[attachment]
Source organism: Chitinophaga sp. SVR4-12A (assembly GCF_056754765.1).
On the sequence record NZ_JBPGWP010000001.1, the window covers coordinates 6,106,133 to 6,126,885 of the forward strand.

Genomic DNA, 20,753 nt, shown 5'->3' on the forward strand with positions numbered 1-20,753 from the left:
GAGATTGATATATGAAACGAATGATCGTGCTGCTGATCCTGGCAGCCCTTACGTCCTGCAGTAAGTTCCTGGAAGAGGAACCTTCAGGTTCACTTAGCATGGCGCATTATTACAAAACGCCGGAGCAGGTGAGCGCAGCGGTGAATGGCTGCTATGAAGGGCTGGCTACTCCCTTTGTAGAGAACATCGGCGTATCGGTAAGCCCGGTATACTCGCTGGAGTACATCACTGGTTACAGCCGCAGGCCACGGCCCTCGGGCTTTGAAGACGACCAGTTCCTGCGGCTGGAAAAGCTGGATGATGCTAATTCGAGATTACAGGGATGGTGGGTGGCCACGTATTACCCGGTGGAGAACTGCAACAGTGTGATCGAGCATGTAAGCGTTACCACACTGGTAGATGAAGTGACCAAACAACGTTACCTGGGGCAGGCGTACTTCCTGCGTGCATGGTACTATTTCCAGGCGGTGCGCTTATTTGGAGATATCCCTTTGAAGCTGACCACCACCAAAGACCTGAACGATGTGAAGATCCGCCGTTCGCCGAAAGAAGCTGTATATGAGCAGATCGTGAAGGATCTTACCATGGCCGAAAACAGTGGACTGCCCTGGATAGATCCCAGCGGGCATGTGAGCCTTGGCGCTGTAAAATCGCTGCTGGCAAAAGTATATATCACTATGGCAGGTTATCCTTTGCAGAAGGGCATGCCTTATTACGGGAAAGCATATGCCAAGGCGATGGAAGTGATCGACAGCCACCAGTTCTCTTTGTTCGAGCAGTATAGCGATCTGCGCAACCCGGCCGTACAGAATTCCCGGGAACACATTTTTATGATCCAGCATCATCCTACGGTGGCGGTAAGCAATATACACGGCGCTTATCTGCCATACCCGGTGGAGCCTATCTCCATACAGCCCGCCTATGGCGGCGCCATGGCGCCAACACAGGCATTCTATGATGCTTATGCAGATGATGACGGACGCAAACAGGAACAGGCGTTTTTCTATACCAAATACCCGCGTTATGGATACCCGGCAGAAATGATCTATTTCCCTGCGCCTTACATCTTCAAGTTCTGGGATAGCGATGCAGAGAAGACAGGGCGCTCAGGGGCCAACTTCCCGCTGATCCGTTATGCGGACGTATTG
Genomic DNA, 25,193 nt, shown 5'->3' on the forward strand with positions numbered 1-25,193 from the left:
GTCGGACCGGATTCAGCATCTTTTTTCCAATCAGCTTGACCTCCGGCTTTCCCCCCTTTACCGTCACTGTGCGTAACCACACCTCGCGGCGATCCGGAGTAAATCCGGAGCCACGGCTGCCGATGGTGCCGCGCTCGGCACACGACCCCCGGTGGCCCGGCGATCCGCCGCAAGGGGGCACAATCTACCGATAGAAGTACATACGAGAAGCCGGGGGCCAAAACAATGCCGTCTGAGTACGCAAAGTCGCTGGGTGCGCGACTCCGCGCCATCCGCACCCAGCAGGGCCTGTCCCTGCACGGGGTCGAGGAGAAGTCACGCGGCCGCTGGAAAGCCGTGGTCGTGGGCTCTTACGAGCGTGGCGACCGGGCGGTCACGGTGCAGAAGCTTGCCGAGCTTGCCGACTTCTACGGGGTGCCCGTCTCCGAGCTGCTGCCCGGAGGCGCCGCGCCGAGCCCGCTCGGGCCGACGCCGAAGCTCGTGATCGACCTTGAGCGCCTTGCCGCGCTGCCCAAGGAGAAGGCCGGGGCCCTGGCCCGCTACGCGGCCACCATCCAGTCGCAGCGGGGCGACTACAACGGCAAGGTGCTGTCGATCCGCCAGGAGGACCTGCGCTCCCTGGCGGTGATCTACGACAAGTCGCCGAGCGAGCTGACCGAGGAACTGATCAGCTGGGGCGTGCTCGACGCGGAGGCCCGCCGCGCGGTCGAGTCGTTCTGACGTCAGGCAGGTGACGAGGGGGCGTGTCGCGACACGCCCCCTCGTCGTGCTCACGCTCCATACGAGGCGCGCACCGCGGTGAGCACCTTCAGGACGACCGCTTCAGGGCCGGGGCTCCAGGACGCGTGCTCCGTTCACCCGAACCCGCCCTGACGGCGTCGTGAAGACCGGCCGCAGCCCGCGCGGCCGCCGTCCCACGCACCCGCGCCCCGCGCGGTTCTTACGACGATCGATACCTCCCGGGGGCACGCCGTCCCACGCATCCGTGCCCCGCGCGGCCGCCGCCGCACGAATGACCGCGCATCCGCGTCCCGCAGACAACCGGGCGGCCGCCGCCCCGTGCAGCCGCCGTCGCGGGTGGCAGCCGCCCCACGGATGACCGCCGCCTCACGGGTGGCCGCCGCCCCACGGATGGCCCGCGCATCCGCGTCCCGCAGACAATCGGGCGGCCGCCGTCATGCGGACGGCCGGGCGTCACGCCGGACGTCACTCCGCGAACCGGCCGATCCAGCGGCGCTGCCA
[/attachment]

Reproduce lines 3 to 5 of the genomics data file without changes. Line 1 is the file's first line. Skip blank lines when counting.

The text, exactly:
Genomic DNA, 20,753 nt, shown 5'->3' on the forward strand with positions numbered 1-20,753 from the left:
GAGATTGATATATGAAACGAATGATCGTGCTGCTGATCCTGGCAGCCCTTACGTCCTGCAGTAAGTTCCTGGAAGAGGAACCTTCAGGTTCACTTAGCATGGCGCATTATTACAAAACGCCGGAGCAGGTGAGCGCAGCGGTGAATGGCTGCTATGAAGGGCTGGCTACTCCCTTTGTAGAGAACATCGGCGTATCGGTAAGCCCGGTATACTCGCTGGAGTACATCACTGGTTACAGCCGCAGGCCACGGCCCTCGGGCTTTGAAGACGACCAGTTCCTGCGGCTGGAAAAGCTGGATGATGCTAATTCGAGATTACAGGGATGGTGGGTGGCCACGTATTACCCGGTGGAGAACTGCAACAGTGTGATCGAGCATGTAAGCGTTACCACACTGGTAGATGAAGTGACCAAACAACGTTACCTGGGGCAGGCGTACTTCCTGCGTGCATGGTACTATTTCCAGGCGGTGCGCTTATTTGGAGATATCCCTTTGAAGCTGACCACCACCAAAGACCTGAACGATGTGAAGATCCGCCGTTCGCCGAAAGAAGCTGTATATGAGCAGATCGTGAAGGATCTTACCATGGCCGAAAACAGTGGACTGCCCTGGATAGATCCCAGCGGGCATGTGAGCCTTGGCGCTGTAAAATCGCTGCTGGCAAAAGTATATATCACTATGGCAGGTTATCCTTTGCAGAAGGGCATGCCTTATTACGGGAAAGCATATGCCAAGGCGATGGAAGTGATCGACAGCCACCAGTTCTCTTTGTTCGAGCAGTATAGCGATCTGCGCAACCCGGCCGTACAGAATTCCCGGGAACACATTTTTATGATCCAGCATCATCCTACGGTGGCGGTAAGCAATATACACGGCGCTTATCTGCCATACCCGGTGGAGCCTATCTCCATACAGCCCGCCTATGGCGGCGCCATGGCGCCAACACAGGCATTCTATGATGCTTATGCAGATGATGACGGACGCAAACAGGAACAGGCGTTTTTCTATACCAAATACCCGCGTTATGGATACCCGGCAGAAATGATCTATTTCCCTGCGCCTTACATCTTCAAGTTCTGGGATAGCGATGCAGAGAAGACAGGGCGCTCAGGGGCCAACTTCCCGCTGATCCGTTATGCGGACGTATTG
Genomic DNA, 25,193 nt, shown 5'->3' on the forward strand with positions numbered 1-25,193 from the left: